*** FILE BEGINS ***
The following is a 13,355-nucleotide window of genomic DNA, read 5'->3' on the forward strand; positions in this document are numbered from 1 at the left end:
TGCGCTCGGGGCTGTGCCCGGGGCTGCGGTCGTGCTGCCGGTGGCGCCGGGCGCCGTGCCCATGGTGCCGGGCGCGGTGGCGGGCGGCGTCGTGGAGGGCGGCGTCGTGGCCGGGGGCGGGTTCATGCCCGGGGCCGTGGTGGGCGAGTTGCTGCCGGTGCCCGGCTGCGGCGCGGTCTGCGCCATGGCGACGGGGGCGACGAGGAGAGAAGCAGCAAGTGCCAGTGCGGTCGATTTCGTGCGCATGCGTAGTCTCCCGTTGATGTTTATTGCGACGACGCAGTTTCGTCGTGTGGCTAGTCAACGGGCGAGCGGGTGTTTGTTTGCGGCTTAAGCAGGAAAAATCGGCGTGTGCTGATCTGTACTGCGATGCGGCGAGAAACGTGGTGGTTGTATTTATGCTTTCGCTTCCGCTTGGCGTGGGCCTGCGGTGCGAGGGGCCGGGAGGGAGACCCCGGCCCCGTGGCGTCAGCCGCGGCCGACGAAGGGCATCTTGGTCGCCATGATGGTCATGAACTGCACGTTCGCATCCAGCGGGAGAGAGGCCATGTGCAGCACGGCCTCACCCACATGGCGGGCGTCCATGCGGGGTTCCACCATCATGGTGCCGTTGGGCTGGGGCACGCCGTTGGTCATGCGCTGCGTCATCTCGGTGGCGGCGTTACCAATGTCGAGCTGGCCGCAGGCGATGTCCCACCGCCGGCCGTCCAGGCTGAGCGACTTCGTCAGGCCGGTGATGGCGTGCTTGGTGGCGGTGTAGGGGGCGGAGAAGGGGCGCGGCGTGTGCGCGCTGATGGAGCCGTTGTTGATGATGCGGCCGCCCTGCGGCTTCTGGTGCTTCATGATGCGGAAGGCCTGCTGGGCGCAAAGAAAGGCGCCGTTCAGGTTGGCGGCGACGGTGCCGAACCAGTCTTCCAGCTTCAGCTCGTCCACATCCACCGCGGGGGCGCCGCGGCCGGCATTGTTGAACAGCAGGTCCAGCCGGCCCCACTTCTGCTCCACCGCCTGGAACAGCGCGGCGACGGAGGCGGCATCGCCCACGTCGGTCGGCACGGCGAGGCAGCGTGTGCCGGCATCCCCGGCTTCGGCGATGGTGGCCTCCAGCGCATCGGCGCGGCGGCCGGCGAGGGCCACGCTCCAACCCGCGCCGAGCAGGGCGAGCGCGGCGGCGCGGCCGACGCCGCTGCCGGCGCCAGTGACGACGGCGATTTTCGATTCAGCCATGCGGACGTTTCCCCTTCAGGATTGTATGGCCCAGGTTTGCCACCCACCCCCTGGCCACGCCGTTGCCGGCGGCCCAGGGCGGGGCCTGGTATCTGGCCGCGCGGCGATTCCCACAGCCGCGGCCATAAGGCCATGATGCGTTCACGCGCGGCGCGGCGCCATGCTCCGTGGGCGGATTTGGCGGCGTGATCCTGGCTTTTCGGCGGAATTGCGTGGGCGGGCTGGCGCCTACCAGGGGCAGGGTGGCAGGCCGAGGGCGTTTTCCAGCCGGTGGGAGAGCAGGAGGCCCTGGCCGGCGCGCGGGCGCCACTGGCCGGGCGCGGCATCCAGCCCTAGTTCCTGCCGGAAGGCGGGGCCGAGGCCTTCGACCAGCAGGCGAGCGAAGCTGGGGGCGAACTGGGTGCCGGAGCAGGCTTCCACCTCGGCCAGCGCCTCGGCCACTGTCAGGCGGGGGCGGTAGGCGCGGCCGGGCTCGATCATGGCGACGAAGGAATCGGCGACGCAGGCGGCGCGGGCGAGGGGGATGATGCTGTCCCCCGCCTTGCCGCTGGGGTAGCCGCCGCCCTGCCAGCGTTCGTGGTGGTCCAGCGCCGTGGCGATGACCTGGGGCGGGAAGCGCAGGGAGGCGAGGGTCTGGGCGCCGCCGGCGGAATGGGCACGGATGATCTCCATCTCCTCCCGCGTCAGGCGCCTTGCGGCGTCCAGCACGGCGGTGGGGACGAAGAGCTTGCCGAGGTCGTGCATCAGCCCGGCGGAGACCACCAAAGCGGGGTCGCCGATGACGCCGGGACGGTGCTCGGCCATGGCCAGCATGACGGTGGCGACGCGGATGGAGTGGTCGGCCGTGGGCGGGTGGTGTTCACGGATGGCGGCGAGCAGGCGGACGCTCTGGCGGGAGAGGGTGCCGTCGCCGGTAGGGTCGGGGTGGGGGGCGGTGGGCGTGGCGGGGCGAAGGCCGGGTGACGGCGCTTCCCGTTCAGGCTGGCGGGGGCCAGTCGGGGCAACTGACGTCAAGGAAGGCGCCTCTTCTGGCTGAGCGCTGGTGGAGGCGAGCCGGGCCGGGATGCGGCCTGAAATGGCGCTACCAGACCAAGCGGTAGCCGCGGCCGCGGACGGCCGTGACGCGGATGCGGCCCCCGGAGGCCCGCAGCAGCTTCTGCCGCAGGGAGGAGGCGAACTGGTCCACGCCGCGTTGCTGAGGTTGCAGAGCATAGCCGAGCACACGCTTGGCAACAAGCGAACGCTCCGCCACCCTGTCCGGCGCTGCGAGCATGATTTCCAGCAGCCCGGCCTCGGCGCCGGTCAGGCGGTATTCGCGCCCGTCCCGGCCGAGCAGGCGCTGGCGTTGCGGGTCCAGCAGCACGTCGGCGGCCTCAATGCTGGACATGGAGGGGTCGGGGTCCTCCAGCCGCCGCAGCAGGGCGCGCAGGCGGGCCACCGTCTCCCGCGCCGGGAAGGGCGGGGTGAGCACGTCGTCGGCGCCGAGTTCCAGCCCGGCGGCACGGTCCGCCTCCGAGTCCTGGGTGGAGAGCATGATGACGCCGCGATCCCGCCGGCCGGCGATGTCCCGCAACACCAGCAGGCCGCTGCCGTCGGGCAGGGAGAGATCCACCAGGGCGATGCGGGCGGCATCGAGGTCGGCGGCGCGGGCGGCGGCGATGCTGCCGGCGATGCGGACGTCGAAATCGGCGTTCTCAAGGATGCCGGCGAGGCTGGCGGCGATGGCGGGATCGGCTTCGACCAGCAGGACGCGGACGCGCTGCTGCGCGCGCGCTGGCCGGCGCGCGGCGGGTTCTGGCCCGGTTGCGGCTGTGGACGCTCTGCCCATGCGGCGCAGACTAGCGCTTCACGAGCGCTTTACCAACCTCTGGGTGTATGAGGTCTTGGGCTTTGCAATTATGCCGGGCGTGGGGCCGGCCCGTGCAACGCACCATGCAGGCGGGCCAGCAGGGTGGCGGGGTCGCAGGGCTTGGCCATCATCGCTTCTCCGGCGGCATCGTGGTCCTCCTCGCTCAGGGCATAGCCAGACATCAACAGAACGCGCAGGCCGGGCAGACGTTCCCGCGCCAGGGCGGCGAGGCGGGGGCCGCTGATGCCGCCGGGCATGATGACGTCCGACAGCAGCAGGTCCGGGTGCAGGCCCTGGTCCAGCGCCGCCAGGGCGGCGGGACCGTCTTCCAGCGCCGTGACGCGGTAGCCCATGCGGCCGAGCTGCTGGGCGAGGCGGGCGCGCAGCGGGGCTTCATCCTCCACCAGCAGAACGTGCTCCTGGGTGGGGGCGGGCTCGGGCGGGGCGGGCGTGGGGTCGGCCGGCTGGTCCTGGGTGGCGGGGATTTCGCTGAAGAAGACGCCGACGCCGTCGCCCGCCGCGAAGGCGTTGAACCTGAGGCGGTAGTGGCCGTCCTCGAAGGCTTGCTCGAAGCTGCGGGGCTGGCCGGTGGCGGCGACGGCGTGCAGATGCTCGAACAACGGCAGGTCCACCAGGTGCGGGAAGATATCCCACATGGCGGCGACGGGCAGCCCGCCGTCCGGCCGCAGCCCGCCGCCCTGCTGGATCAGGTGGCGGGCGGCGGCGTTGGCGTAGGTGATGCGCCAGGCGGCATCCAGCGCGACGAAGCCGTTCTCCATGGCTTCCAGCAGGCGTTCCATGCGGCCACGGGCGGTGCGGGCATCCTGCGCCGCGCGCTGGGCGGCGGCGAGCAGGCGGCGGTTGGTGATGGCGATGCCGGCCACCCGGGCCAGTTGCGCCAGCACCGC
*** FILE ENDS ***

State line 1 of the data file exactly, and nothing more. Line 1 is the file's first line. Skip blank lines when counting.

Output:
The following is a 13,355-nucleotide window of genomic DNA, read 5'->3' on the forward strand; positions in this document are numbered from 1 at the left end: